15th October 2010, Volume 123 Number 1324

Daniel Garofalo, Rick Cutfield

A 21-year-old Māori male presented to hospital with a flu-like illness, fever and bilateral otitis externa. On examination he was overweight and hypogonadal (Tanner stage 2) with gynaecomastia. On further questioning he had experienced polyuria and polydipsia since high school.
Over the last few years he had presented to his family doctor with persistent, recurrent scalp lesions resembling an infected eczema. Assessment of pituitary function showed a testosterone level of 0.8 nmol/L (10-28), LH and FSH less than 1 IU/L (1–9), T4 9.6 pmol/L (9–19), T3 2.3 pmol/L (2.5–6), TSH 1.0 mU/L (0.4–4), 9 am cortisol 296 nmol/L (200–700), IGF-1 less than 25 ng/mL (110–350), and prolactin 80 mU/L (10–650). Urine osmolality after overnight water deprivation was 36 mmol/kg (50–1200).
A magnetic resonance (MR) scan showed a hypothalamic mass (Figure 1) for which differential diagnoses included a neoplastic process (primary or secondary) or an infiltrative disorder (such as sarcoidosis or histiocytosis). A chest X-ray was reported as normal, but a computed tomography (CT) scan of the chest revealed multiple cystic lesions compatible with Langerhans-cell histiocytosis (LCH).
Diagnosis was eventually confirmed by biopsy of the scalp lesions. He was treated for his endocrine deficiencies with DDAVP and thyroxine. For his LCH he received vinblastine, prednisone, 6-mercaptopurine and methotrexate, according to international guidelines.1
Figure 1. Irregular suprasellar mass measuring 1.7 cm in transverse diameter, with diffuse enhancement with gadolinium.
Initially he had a good clinical response and a partial radiological response, but subsequently relapsed, requiring prolonged maintenance therapy with azathioprine. He is currently clinically stable.
A second patient, an 18-year-old Pacific Island male, presented with a flu-like illness, myalgias, polyuria and polydipsia. A routine battery of blood tests showed mildly deranged liver function tests (mixed pattern). An overnight water deprivation test was strongly suggestive of diabetes insipidus (DI), with a urine osmolality of 106 mmol/kg and a serum Na of 148 mmol/L (135–145).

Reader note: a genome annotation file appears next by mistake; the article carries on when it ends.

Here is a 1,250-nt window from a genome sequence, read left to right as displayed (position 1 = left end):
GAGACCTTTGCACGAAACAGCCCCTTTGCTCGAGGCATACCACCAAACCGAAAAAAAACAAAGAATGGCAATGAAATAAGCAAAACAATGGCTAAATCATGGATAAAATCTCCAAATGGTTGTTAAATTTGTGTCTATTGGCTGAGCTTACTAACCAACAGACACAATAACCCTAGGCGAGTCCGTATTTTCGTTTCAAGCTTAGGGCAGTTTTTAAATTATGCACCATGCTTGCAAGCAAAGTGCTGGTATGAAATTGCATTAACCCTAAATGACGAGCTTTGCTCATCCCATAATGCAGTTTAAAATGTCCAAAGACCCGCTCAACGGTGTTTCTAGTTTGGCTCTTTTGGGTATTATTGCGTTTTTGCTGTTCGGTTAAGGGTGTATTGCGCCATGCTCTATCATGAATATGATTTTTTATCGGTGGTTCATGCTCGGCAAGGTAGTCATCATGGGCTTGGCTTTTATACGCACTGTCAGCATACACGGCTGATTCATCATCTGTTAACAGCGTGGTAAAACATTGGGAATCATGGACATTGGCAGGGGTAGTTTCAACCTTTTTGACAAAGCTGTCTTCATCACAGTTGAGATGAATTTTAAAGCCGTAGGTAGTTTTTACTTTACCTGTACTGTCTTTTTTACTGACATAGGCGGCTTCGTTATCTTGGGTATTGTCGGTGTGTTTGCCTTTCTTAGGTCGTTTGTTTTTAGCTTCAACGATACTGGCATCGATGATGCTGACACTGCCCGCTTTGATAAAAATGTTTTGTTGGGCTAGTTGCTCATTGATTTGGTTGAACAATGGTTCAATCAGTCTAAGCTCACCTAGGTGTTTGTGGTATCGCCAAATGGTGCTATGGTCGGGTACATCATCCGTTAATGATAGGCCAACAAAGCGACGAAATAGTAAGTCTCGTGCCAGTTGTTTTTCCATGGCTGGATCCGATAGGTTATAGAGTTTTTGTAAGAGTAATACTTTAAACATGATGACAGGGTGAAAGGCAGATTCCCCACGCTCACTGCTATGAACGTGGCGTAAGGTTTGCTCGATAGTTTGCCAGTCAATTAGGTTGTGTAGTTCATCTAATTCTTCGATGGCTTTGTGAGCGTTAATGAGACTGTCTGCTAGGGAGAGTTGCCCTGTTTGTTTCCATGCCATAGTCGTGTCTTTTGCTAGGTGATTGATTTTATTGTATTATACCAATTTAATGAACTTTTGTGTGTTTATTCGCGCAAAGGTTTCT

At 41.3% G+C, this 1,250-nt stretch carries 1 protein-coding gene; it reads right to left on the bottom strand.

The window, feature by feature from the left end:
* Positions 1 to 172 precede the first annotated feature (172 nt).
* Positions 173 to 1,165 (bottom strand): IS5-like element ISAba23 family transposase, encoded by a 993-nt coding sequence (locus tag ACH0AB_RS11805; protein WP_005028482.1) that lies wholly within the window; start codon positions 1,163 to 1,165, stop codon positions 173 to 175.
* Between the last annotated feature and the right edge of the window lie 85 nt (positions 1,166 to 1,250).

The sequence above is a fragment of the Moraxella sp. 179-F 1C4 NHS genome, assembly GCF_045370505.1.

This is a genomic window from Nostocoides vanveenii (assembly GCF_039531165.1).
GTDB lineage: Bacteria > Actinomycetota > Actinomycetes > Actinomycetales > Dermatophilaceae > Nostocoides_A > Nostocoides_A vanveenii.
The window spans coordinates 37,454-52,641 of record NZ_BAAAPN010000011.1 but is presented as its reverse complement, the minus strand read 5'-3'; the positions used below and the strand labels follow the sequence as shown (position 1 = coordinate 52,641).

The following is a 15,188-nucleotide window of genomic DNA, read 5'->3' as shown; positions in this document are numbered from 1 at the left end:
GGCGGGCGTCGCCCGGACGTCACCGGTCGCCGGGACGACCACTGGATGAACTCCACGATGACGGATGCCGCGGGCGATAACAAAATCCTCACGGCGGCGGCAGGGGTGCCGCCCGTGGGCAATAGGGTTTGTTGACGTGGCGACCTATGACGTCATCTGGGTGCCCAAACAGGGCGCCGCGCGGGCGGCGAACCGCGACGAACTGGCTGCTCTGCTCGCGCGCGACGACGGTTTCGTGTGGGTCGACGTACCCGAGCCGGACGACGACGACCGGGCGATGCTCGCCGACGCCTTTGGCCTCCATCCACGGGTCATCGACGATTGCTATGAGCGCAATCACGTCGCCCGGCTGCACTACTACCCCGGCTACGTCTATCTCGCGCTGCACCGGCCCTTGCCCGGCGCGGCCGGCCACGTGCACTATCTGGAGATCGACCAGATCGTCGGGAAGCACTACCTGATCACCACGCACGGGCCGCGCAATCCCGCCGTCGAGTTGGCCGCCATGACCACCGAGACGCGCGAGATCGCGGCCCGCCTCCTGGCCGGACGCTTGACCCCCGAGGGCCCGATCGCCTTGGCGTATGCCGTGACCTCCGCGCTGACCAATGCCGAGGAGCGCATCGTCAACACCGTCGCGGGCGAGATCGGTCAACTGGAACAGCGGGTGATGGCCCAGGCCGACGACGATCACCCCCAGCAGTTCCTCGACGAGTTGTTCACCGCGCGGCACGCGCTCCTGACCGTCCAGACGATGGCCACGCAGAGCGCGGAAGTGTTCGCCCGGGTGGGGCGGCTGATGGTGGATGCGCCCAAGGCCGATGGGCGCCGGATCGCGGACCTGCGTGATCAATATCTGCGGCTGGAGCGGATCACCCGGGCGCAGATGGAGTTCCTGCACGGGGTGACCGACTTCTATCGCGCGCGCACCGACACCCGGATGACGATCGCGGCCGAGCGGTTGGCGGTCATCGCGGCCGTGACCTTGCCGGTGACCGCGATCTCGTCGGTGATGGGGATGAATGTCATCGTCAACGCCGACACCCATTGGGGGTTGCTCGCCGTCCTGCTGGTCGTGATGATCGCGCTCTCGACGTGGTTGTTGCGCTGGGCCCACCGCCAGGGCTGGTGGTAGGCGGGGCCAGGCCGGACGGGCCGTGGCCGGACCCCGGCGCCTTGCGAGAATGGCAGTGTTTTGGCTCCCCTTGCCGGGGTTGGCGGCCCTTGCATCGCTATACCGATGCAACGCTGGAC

Pituitary function tests showed testosterone 12.9 nmol/L (10–28), FSH 1.9 IU/L (1–9), LH 3.1 IU/L (1–9), T4 11.4 pmol/L (9–19), TSH 1.9 mU/L (0.4–4), 9am cortisol 400 nmol/L (200–700), and prolactin 262 mU/L (10–650).
An MR scan showed loss of normal T1 high signal in the posterior pituitary (Figure 2) consistent with idiopathic DI; however a minimally bulky pituitary stalk with normal signal characteristics and measuring 3.5 mm was also noted. Replacement therapy with nasal DDAVP was started. He was followed in clinic and 11 months later he presented with left-sided headaches and nasal congestion.
Repeat endocrine function was normal except for a significant reduction in the testosterone levels down to 1.1 nmol/L. A repeat MR was carried out, which showed no changes in the pituitary stalk but revealed a lobulated enhancing lesion within the sphenoid sinus and possible early extension into the left cavernous sinus region.
A biopsy of this lesion confirmed the diagnosis of LCH. Treatment with vinblastine and prednisone has resulted in good clinical response and partial reduction in the pituitary stalk (to 2.0 mm) and in the sphenoid mass (currently 2 years since diagnosis).
Figure 2. Loss of normal T1 high signal in the posterior pituitary (arrow) consistent with idiopathic diabetes insipidus


Central diabetes insipidus (DI) can be idiopathic (30-50%), familial, or due to physical causes (trauma, fracture, surgery), tumours (germinoma, lymphoma) or, occasionally, infiltrative disorders such as LCH, sarcoidosis, lymphocytic hypophysitis and Wegener’s granulomatosis.2